Zack Lindberg

Sources: The Guardian, New York Times, Human Rights Watch
Photo: CGIAR

Of the 11 million hectares of oil palm plantations globally, about 6 million are found in Indonesia. These plantations are quickly pushing out native rainforests and the species associated with them. Chiefly affected is the Orangutan. One of our distant cousins, these intelligent primates are facing increased poaching consequently, pushing them towards becoming critically endangered. Habitat conversion from natural forests to oil palm plantations has devastating impacts on tropical forests, along with the plants, animals, insects, birds and reptiles that depend on them.

Borneo and Sumatra are two of the most bio-diverse regions of the world, yet have the longest list of endangered species – namely, the orangutan. Orangutans exist as two distinct species, the Sumatran Orangutan and the Borneo Orangutan. Scientists currently estimate that fewer than 60,000 orangutans remain in the wild of Borneo and Sumatra. Clear cutting of forests undertaken by the palm oil industry has also facilitated access for hunters and traders. It is the main factor for the dramatic reduction of orangutan populations.

An area the size of 300 football fields of rainforest is cleared each hour in Indonesia and Malaysia to clear room for the production of a single vegetable oil. This amounts to six football fields being destroyed per minute. Since 1990, the total area of Indonesia covered by palm oil plantations has grown 600 percent.

Palm oil can be found in nearly all products we use. From soaps to lotions to fuels, it is found in nearly half of the products found in grocery stores. The United States is the largest consumer of palm oils, consuming 1.2 million metric tons of the product yearly.

In 2006, after a European Union incentive promoting the use of biofuels for transport, the use of palm oil as a biofuel in the E.U. has increased by 365 percent, making the overall consumption of palm oil 5.6 million metric tons.

The conversion of Indonesia’s rainforests into energy crops is responsible for more carbon pollution each year than all the cars, trucks, planes, trains and ships in the U.S. combined. Indonesia has the world’s third largest greenhouse gas emissions behind only China and the U.S. This is exclusively because of deforestation.

Part of the correlation between orangutan endangerment and palm oil is because both parties favor fertile lowland soils close to rivers. As such, when competition occurs it is usually the latter that comes out successively. To clear land for the building of habitats, often fires are used to destroy vast areas of orangutan habitat. Unfortunately, these slow moving apes frequently burn to death, unable to escape flames. Not only that, but in some areas of Borneo and Sumatra, orangutans are seen as pests and shot by plantation owners or farmers.

Over 50,000 orangutans have already died as a result of deforestation due to palm oil in the last two decades. If this trend is to continue, our furry cousins will be extinct in the wild within three years to 12 years; they will be extinct from the jungle they occupy in 20 years.

There is only a singly chromosome difference between orangutans and humans. They have the ability to reason and think. Chentek, an orangutan at the Atlanta Zoo in the U.S., was taught American Sign Language and acquired a vocabulary of over 500 words. They are vital to the ecosystem in South-East Asia. Orangutans cannot live without the rainforest, and the rainforest cannot live without orangutans.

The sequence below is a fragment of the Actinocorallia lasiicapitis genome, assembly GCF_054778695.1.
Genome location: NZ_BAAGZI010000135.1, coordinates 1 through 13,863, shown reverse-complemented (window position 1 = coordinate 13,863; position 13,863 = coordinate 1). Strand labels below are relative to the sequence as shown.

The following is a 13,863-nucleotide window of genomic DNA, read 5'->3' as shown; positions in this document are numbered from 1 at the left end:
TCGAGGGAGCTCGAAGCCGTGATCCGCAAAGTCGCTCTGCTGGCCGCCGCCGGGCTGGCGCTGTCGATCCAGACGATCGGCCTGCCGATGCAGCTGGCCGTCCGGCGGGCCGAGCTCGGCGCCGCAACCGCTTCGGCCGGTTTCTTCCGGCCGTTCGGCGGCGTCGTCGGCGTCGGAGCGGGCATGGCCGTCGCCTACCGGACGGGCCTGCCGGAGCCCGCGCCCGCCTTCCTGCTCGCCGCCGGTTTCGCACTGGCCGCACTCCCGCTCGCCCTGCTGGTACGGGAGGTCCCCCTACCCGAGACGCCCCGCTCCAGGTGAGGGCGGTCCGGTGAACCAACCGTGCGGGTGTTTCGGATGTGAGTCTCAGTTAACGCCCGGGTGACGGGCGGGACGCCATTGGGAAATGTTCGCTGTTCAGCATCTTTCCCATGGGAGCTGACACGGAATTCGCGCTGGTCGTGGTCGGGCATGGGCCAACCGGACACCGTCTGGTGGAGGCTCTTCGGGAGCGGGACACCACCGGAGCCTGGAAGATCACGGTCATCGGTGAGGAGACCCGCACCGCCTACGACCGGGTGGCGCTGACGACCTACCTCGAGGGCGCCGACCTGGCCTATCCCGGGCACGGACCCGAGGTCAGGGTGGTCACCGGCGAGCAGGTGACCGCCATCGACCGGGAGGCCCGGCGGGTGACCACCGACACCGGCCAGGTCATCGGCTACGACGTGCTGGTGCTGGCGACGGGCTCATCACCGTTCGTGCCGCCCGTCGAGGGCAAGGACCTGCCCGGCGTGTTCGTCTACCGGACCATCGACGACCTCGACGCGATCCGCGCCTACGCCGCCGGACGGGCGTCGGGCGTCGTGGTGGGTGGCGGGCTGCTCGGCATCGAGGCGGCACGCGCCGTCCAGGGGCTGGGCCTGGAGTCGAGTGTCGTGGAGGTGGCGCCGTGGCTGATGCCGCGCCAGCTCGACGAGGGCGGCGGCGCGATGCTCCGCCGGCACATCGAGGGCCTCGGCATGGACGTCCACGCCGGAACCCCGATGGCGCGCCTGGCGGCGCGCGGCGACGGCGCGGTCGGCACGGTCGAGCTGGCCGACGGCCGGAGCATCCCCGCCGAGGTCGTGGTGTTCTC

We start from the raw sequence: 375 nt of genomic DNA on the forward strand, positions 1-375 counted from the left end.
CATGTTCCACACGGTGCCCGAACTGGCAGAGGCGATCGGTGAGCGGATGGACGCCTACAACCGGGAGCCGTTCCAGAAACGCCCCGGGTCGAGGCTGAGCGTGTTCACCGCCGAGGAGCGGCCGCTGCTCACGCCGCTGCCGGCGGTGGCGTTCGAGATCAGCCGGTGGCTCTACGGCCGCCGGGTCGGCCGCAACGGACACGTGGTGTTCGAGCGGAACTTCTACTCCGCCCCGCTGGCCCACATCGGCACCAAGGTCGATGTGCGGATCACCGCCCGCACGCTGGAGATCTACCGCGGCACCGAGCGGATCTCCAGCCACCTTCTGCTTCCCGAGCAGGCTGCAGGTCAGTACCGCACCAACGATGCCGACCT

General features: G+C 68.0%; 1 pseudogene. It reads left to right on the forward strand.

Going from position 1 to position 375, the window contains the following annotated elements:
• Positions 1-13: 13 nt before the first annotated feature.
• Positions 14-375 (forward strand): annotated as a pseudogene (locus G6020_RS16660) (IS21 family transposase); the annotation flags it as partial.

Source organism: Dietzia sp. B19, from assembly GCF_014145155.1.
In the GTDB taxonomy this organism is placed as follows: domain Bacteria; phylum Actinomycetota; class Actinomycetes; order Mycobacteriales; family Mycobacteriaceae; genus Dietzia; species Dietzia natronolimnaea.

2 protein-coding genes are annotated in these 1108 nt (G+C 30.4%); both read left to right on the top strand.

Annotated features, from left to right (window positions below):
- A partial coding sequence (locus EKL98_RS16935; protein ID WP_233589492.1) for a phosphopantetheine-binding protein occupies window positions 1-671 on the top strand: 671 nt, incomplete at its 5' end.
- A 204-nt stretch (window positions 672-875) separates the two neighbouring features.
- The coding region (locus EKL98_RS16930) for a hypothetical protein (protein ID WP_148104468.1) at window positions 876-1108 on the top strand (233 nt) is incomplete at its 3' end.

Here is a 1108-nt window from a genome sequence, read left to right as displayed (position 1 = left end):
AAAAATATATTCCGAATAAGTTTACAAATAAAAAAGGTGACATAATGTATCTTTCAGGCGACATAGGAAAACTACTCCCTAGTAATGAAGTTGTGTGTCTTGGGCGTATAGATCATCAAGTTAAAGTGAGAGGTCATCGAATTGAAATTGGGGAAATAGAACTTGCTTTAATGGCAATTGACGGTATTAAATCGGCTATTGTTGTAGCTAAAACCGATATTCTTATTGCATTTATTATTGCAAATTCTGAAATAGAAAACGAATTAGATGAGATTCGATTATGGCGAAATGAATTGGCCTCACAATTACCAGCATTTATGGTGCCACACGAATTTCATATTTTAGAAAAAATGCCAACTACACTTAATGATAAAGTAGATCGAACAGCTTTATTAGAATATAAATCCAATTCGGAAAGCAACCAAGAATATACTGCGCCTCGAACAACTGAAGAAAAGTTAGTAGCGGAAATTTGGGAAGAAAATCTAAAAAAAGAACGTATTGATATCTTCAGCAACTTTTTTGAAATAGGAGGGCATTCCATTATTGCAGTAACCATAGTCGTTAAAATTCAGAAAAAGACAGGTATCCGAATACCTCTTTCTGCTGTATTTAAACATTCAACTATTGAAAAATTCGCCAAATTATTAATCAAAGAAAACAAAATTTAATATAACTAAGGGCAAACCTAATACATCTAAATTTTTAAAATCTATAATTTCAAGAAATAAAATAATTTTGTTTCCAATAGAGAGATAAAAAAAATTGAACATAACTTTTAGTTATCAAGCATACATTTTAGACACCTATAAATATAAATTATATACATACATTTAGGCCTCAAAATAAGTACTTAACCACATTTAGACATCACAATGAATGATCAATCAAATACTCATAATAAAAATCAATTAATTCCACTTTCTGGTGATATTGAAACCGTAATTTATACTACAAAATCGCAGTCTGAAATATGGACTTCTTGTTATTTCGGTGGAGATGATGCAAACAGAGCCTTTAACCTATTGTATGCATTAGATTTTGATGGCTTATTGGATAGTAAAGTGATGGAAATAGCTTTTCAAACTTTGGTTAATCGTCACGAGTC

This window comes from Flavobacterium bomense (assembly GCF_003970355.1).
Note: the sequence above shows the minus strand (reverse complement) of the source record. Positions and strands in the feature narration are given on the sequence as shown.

Chloe Nevitt
Feature Writer

Sources: WWF, Alternet, Karenstan, Say No to Palm Oil
Photo: Ecoteer Responsible Travel

Sustainably Grown Palm Oil: The Future of Fast Food?
What’s better than deep-fried dough covered in sugar? Turns out, Dunkin Donuts has an answer: sugarcoated, deep-fried dough that doesn’t destroy the rain forest.

Palm oil has become a key ingredient in many processed food products, including fast food and as many as 50 percent of foods sold in grocery stores. Palm oil has surged in popularity over the last few years not because of its taste or nutritional value, but because of the consumer backlash against trans fats, which are known to contribute to the development of a number of diseases. Because palm oil is solid at room temperature, food manufacturers use it in products like Oreos that require a soft yet thick texture.

The replacement of traditional solid fat sources with palm oil has had unintended consequences. Palm oil is made from the pulp of the fruit of oil palm trees, which grow mainly in Africa, Southeast Asia, and Brazil. The top two palm oil-producing countries are Indonesia and Malaysia, where thousands of acres of rain forest have been cut down and replaced with oil palm plantations.

While the production and exportation of palm oil has supported the economies of these countries, the extensive deforestation and habitat destruction associated with its production will have only negative long-term consequences. Greenhouse gas emissions have increased dramatically in Indonesia due to the carbon released as a byproduct of deforestation. One unique population of orangutans that lives only in Aceh, Indonesia is nearing extinction due to fires raging through the expanses of palm oil plantations next to its rain forest habitat.

Local communities of people who depend on forest resources for their livelihoods have fought to end the destruction, but little has been done on a global scale to stop it.

That is, until now. Dunkin Donuts has announced its intention to use only sustainably grown palm oil in making its donuts. While it remains to be seen exactly what changes the popular food chain will make in order to source sustainably grown palm oil, the decision is certainly a step in the right direction.

As long as the global market has access to unsustainably produced palm oil, food corporations will continue to purchase it and use it in products, contributing further to environmental destruction. Consumers must stand up to protect the rainforest and those who depend on it by purchasing only those products made with sustainably grown palm oil.

– Kat Henrichs

Sources: NPR, Rainforest Action Network
Photo: Wikipedia